CNN Anchor Chris Cuomo Goes Ballistic On A Dude Who Called Him ‘Fredo’ In Public, Threatens To Throw Him Down The Stairs

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You may not recognize CNN anchor Chris Cuomo not wearing a perfectly tailored Brooks Brothers suit, but when the hair gel is washed out and the studio cameras aren’t rolling, the 49-year-old is nothing to be messed with.

In a video that’s going mega-viral, the Yale-educated television journalist is set off by a commoner, who got Cuomo’s attention by calling him Fredo, al la Fredo Corleone–the younger, weaker, less intelligent, less influential Corleone brother in The Godfather.

The video was posted to the Twitter page of conservative media personality Brandon Straka, who added some context:

On 8/11/19 in Shelter Island, NY. My source that sent this in says he was just asking for a photo and thought his name was Fredo from being an avid listener of @RushLimbaughEIB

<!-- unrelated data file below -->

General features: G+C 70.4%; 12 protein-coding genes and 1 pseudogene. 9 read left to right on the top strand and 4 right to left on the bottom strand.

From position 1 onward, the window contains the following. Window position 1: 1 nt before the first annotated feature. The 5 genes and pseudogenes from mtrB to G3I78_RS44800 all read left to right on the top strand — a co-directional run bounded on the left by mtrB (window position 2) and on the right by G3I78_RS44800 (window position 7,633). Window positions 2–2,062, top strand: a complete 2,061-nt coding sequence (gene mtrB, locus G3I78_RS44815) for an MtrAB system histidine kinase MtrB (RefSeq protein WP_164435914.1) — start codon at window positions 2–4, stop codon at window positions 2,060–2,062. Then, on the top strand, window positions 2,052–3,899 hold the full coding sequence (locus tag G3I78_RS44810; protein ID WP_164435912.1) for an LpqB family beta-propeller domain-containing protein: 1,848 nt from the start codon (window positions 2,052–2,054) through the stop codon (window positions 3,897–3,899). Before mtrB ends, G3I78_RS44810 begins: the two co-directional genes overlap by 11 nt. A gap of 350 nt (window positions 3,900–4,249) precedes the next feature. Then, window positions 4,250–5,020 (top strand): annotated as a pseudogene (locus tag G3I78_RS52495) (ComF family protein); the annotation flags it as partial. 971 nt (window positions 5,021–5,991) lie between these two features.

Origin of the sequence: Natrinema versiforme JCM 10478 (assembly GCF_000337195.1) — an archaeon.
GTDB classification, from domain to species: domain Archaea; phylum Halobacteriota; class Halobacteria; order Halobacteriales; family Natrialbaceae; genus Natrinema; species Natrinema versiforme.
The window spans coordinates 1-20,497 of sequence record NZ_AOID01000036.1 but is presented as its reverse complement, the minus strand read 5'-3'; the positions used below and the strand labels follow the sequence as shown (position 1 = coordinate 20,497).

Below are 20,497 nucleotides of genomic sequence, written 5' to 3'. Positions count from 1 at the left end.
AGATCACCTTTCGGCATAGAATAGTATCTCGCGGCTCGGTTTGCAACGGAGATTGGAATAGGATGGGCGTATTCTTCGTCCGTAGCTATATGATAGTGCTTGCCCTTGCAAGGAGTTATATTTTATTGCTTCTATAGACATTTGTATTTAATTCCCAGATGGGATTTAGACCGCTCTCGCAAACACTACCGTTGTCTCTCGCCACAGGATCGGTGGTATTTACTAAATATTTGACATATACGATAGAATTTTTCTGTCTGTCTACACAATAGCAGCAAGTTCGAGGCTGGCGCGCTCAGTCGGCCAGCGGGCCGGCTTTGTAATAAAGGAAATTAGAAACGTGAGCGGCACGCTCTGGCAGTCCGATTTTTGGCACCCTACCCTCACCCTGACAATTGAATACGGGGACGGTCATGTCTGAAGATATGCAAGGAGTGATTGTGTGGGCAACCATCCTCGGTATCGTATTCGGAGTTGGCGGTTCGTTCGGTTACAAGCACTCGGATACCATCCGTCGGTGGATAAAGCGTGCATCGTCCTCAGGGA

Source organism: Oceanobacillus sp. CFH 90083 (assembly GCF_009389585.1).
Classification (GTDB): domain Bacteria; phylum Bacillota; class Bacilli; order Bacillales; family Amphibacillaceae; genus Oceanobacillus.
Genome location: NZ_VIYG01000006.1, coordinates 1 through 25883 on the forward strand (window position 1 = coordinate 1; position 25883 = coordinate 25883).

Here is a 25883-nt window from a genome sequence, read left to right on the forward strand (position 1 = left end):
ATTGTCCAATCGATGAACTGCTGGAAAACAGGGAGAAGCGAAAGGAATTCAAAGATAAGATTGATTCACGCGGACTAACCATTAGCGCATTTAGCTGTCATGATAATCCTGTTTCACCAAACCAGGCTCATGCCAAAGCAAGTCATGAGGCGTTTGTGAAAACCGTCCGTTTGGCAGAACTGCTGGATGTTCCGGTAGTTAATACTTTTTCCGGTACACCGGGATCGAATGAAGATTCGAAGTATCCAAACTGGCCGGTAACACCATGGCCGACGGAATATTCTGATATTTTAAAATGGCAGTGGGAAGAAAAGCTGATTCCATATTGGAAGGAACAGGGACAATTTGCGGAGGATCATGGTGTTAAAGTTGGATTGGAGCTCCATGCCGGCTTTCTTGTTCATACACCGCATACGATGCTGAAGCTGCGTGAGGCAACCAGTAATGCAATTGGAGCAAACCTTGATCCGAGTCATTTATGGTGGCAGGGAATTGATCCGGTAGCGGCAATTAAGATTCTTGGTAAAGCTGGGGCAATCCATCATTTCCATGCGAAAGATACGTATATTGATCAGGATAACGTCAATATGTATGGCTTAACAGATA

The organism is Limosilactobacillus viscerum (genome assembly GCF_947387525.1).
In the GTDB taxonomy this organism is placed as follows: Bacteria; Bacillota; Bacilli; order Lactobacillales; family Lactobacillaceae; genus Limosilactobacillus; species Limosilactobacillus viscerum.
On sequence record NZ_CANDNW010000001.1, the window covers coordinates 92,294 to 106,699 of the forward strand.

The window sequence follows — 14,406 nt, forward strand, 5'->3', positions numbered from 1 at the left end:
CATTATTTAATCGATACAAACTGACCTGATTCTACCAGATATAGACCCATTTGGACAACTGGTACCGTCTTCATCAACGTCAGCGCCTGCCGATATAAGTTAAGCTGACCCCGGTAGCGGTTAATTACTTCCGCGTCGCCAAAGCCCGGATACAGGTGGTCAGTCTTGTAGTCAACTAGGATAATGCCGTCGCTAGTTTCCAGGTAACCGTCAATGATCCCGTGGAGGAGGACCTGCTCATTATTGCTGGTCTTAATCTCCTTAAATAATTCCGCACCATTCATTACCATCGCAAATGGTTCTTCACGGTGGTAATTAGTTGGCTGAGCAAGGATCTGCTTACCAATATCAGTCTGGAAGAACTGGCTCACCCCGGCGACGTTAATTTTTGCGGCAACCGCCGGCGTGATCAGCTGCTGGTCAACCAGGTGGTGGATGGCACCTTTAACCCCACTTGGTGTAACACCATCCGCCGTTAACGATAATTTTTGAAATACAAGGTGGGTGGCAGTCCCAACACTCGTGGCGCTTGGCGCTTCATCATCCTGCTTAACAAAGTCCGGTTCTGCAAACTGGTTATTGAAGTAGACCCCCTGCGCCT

“No, punk-ass b—-es from the right call me ‘Fredo.’ My name is Chris Cuomo. I’m an anchor on CNN,” a heated Cuomo responded. “‘Fredo’ was from ‘The Godfather.’ He was a weak brother and they use that as an Italian slur — are any of you Italian?… It’s a f—ing insult to your people. It’s an insult to your f–kin’ people. It’s like the n-word for us. Is that a cool f—ing thing?”

Every fiber of my being yearned for Cuomo to put this douchebag in a blender (although I did laugh at the “you’re a much more reasonable guy in person than you are on television” line. Credit due).

It takes a giant douche canoe for Sean Hannity to take sides with his enemy over at CNN, but here we are.

On Twitter, as always, opinions are divided.

There are some who think this is a smear on Cuomo’s image/thought the confrontation was warranted.

And those who think Cuomo should have fucked up this dude’s face.

A country divided. And around and around we go.

Matt Keohan Avatar
Matt’s love of writing was born during a sixth grade assembly when it was announced that his essay titled “Why Drugs Are Bad” had taken first prize in D.A.R.E.’s grade-wide contest. The anti-drug people gave him a $50 savings bond for his brave contribution to crime-fighting, and upon the bond’s maturity 10 years later, he used it to buy his very first bag of marijuana.